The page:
'The War Tapes' Premieres in NYC
THE WAR TAPES, winner of best documentary at the Tribeca Film Festival, opens today, June 2, in NYC. Straight from the front lines in Iraq, THE WAR TAPES is the first war movie filmed by soldiers themselves.
In March 2004, just as the insurgent movement strengthened, several members of one National Guard unit arrived in Iraq, carrying digital video cameras.
THE WAR TAPES is the movie they made with Director Deborah Scranton and a team of award-winning filmmakers.
Watch the Trailer:
For a complete listing of showtimes, click here.
THE WAR TAPES follows three men: Sergeant Steve Pink, Sergeant Zack Bazzi, and Specialist Mike Moriarty. Steve is a young carpenter with a dark, irreverent sense of humor who joined the Guard for college money. Zack is an inquisitive, ironic traveler and university student. Mike is a husband and father of two, driven to fight by honor and redemption. You will see Operation Iraqi Freedom through their eyes.
The soldiers were not picked by casting agents or movie producers. They selected themselves. 10 soldiers from Charlie Company carried cameras on IED-riddled roads and into combatÃ¢â‚¬â€and into their own internal conversations. They learned how to choose and tell their stories in constant instant message conversations with Director Scranton. They filmed under unbelievable conditions. The unit was based at LSA Anaconda in the deadly Sunni Triangle, under constant threat of ambush and IED attacks. They traveled, as a unit, 1.4 million miles during their tour, and lived through over 1,200 combat operations and 250 direct enemy engagements.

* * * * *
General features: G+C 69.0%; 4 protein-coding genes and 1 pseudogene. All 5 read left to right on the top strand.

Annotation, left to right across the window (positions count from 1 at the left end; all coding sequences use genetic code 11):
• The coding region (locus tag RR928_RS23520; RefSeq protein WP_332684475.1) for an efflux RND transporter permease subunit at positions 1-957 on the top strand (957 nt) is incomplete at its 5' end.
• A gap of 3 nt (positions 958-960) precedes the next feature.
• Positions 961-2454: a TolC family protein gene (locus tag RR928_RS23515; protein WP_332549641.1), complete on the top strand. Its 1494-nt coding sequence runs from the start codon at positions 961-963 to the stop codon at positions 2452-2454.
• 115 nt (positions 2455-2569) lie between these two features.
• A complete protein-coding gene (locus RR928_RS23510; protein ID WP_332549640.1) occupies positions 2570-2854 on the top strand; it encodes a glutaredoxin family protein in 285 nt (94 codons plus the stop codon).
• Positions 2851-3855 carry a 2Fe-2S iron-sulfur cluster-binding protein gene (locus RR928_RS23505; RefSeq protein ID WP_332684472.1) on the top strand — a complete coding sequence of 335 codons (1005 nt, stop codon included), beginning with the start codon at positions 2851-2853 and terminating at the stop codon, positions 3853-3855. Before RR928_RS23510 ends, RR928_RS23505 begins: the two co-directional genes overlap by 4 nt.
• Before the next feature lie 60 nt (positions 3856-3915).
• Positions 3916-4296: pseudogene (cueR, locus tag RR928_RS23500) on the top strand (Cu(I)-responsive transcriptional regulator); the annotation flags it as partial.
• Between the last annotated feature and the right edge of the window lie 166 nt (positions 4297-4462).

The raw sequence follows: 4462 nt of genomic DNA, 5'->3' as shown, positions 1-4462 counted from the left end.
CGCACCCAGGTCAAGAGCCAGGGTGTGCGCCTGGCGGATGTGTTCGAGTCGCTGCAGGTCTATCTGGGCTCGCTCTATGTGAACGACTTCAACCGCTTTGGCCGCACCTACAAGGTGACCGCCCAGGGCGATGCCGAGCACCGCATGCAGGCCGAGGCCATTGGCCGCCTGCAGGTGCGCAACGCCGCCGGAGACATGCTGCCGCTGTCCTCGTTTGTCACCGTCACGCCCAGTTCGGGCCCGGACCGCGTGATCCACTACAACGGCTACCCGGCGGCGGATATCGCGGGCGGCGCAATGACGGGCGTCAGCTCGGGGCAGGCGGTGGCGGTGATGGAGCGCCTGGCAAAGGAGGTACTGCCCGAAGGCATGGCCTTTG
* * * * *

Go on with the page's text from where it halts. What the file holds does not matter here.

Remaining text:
Because itÃ¢â‚¬â„¢s filmed by citizen soldiers telling their own stories, THE WAR TAPES is funnier, spicier, and more wrenching than stories other people might tell about them.
All three men leave women at home Ã¢â‚¬â€œ a mother, a girlfriend, and a wife. THE WAR TAPES Ã¢â‚¬â€œ like any true story about war Ã¢â‚¬â€œ engages the hard, tense, passionate, always difficult and sometimes beautiful way these relationships develop and change.
Director Deborah Scranton is a single mom with a journalism background and a passion for the infantry (her last documentary was about WWII vets). With DeborahÃ¢â‚¬â„¢s guidance, the soldiers shot over 900 hours of videotape during their yearlong deployment. Another 200 hours of footage was shot back home by Deborah and her crew Ã¢â‚¬â€œ all distilled into a 94 minute film. Deborah worked closely with Producer Robert May who executive produced the Academy Award winning FOG OF WAR; Producer and Editor Steve James, best known for the documentary HOOP DREAMS; and Executive Producer Chuck Lacy.
The unseen collaborator on the film is the internet. This is a Web 2.0 outside the wire Ã¢â‚¬â€œ the intimate power of the internet exploding on the movie screen. Without instant messaging, the soldiers could never have become filmmakers Ã¢â‚¬â€œ without email and cheap video, they soldiers could never have told their stories as they happened.
The soldiersÃ¢â‚¬â„¢ unfailing candor and honesty defines the heart of this film. THE WAR TAPES is not afraid to show soldiers as fully complicated human beings Ã¢â‚¬â€œthis is not reality TV, and itÃ¢â‚¬â„¢s certainly not mainstream media coverage of the war. This is real war. These soldiers got the story the 2,700 embedded reporters never could.
For more information on the film go to: TheWarTapes.com.